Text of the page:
I agree with Mother Teresa:
“The greatest disease in the West today is not TB or leprosy; it is being unwanted, unloved, and uncared for. We can cure physical diseases with medicine, but the only cure for loneliness, despair, and hopelessness is love. There are many in the world who are dying for a piece of bread but there are many more dying for a little love. The poverty in the West is a different kind of poverty — it is not only a poverty of loneliness but also of spirituality. There’s a hunger for love, as there is a hunger for God.”
And this is where I believe the Church can have some of the greatest impact: not just in Loving God but Loving People. And while it’s great to talk about loving the world and loving your city, even loving one another in our church fellowship & community is a great testament. This builds integrity, credibility, and is truly counter-cultural…
But I do have some questions for you that I receive from many folks:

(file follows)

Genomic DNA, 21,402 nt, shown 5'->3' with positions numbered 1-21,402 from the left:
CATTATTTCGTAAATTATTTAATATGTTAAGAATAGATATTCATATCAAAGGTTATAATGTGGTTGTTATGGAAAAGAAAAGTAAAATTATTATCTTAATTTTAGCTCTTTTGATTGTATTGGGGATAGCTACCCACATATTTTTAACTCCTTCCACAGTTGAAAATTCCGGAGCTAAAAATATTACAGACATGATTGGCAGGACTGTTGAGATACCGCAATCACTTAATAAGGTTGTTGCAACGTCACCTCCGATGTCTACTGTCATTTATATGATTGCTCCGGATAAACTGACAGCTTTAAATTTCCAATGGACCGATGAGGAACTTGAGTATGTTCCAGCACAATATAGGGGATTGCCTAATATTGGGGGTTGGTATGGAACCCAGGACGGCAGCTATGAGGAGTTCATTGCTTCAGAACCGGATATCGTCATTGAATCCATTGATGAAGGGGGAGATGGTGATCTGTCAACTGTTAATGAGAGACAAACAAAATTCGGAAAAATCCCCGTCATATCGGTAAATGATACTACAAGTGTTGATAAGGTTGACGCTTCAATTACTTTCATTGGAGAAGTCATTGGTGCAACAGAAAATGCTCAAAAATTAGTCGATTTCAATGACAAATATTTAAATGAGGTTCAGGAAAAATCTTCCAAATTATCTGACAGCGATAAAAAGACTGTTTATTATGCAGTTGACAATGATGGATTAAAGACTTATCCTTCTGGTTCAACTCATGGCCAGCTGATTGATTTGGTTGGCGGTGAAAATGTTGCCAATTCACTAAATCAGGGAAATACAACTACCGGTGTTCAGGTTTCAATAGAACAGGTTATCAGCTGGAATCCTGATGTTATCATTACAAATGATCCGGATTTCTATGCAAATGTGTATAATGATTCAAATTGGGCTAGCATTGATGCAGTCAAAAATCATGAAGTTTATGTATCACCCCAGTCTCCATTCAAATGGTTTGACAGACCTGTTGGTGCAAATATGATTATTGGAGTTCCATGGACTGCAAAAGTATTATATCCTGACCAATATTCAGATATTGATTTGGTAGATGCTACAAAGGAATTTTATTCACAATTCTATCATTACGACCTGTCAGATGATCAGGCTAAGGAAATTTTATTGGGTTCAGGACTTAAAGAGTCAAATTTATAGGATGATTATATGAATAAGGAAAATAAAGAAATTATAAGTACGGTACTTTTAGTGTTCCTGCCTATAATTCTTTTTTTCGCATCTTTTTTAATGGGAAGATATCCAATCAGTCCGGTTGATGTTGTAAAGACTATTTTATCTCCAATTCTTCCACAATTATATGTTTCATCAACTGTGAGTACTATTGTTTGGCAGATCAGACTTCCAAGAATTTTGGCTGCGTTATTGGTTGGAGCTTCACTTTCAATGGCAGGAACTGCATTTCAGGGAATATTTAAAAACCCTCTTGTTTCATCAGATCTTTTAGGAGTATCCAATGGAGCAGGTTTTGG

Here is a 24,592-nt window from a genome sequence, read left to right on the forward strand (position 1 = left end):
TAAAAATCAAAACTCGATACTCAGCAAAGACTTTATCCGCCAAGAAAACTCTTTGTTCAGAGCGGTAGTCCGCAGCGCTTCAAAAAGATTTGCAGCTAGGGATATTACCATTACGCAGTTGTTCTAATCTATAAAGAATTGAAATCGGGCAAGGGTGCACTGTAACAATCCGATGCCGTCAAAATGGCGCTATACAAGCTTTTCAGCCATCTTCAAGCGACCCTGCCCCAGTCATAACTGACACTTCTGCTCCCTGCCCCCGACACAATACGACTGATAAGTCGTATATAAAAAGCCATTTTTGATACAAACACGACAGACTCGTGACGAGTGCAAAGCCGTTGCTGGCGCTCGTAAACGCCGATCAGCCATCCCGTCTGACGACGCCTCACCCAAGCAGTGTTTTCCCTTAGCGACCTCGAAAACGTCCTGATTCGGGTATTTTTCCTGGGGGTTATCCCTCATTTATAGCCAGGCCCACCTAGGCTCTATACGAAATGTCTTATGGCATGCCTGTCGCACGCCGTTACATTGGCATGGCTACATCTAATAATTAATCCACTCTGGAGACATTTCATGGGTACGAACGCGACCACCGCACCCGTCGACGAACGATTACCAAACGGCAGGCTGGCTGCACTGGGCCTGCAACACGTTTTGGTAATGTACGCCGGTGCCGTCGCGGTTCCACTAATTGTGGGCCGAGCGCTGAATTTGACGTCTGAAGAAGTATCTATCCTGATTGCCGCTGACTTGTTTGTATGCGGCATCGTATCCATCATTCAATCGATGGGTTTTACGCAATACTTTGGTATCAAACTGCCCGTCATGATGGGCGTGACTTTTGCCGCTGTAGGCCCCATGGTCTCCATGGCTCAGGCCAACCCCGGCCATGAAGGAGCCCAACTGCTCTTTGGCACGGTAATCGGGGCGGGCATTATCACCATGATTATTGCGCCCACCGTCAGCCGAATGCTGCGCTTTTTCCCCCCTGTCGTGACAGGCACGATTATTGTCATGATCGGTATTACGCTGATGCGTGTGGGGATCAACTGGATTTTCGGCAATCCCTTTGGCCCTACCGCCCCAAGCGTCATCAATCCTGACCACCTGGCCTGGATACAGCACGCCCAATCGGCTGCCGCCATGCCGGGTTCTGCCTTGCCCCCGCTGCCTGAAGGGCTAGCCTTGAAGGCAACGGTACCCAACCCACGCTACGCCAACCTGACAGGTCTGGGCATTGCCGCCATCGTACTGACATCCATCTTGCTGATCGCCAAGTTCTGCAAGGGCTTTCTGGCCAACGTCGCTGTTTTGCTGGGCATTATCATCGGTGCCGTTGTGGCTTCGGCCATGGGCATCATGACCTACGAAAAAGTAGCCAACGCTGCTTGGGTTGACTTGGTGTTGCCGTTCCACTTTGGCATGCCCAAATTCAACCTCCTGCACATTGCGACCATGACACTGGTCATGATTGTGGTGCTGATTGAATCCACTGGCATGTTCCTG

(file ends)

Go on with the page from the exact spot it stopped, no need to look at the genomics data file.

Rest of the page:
- Why is it so hard to make friends?
- Why is community so hard?
- Why are people polite but so resistant to intimacy?
And yes, I wish I was a better practitioner of Community and not just merely a wanna be good Teacher. Last Sunday, I preached on the importance of Community. Amongst some important points:
- Loneliness is different from being alone.
- We are created for community, relationship, and intimacy.
- A sense of “Loneliness” existed even before the Fall, right?
- Things that hinder community: Sin, Judgment, Consumerism, Apathy, Empty Worship, Culture of Strangerisms
One way we can build community also happens to be one of the greatest ways we can change the world. Here’s my short explanation below. If you want to watch the entire sermon, you can do so here or check the podcast on the Quest website.
And here’s part II of the sermon on the topic of ’10 Things that Build Community.’ Here’s a short clip: ‘Water the Grass on This Side…”